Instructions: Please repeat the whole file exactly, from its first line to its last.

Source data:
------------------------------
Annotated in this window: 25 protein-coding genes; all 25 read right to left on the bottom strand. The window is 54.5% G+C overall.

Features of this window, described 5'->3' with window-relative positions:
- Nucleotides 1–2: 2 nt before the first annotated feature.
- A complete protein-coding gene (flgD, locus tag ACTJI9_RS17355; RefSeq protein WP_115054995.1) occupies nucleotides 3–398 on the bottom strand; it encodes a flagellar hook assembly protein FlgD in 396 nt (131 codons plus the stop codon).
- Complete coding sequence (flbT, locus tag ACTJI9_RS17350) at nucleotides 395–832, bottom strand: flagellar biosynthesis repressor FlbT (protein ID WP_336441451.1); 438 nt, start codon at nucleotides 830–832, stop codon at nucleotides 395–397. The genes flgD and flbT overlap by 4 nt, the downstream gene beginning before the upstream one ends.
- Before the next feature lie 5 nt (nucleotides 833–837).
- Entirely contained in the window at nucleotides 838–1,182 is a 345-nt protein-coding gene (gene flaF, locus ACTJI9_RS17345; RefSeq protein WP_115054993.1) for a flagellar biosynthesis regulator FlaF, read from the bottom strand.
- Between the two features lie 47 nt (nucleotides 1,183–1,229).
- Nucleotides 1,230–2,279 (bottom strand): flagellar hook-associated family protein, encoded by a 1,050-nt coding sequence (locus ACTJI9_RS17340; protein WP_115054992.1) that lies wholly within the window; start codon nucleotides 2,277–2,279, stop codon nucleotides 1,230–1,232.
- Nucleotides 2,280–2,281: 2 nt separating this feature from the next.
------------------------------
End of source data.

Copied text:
Annotated in this window: 25 protein-coding genes; all 25 read right to left on the bottom strand. The window is 54.5% G+C overall.

Features of this window, described 5'->3' with window-relative positions:
- Nucleotides 1–2: 2 nt before the first annotated feature.
- A complete protein-coding gene (flgD, locus tag ACTJI9_RS17355; RefSeq protein WP_115054995.1) occupies nucleotides 3–398 on the bottom strand; it encodes a flagellar hook assembly protein FlgD in 396 nt (131 codons plus the stop codon).
- Complete coding sequence (flbT, locus tag ACTJI9_RS17350) at nucleotides 395–832, bottom strand: flagellar biosynthesis repressor FlbT (protein ID WP_336441451.1); 438 nt, start codon at nucleotides 830–832, stop codon at nucleotides 395–397. The genes flgD and flbT overlap by 4 nt, the downstream gene beginning before the upstream one ends.
- Before the next feature lie 5 nt (nucleotides 833–837).
- Entirely contained in the window at nucleotides 838–1,182 is a 345-nt protein-coding gene (gene flaF, locus ACTJI9_RS17345; RefSeq protein WP_115054993.1) for a flagellar biosynthesis regulator FlaF, read from the bottom strand.
- Between the two features lie 47 nt (nucleotides 1,183–1,229).
- Nucleotides 1,230–2,279 (bottom strand): flagellar hook-associated family protein, encoded by a 1,050-nt coding sequence (locus ACTJI9_RS17340; protein WP_115054992.1) that lies wholly within the window; start codon nucleotides 2,277–2,279, stop codon nucleotides 1,230–1,232.
- Nucleotides 2,280–2,281: 2 nt separating this feature from the next.